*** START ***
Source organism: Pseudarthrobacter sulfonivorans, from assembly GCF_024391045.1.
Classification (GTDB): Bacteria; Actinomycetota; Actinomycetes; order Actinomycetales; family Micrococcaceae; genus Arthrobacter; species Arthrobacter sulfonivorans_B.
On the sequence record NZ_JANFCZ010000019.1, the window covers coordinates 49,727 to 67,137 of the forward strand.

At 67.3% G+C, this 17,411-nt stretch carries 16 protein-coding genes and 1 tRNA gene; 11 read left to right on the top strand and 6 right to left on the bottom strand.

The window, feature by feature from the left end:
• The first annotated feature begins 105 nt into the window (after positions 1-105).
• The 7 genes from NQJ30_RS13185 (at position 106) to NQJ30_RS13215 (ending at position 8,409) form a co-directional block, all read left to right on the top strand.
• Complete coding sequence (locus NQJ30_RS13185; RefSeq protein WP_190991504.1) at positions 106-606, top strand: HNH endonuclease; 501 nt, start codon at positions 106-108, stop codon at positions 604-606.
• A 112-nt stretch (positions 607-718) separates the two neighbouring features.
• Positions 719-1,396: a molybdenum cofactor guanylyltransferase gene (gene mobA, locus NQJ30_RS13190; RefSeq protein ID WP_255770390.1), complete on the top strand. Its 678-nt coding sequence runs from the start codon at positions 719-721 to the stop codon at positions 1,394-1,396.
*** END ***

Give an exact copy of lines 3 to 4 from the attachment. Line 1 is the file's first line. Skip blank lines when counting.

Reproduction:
On the sequence record NZ_JANFCZ010000019.1, the window covers coordinates 49,727 to 67,137 of the forward strand.

At 67.3% G+C, this 17,411-nt stretch carries 16 protein-coding genes and 1 tRNA gene; 11 read left to right on the top strand and 6 right to left on the bottom strand.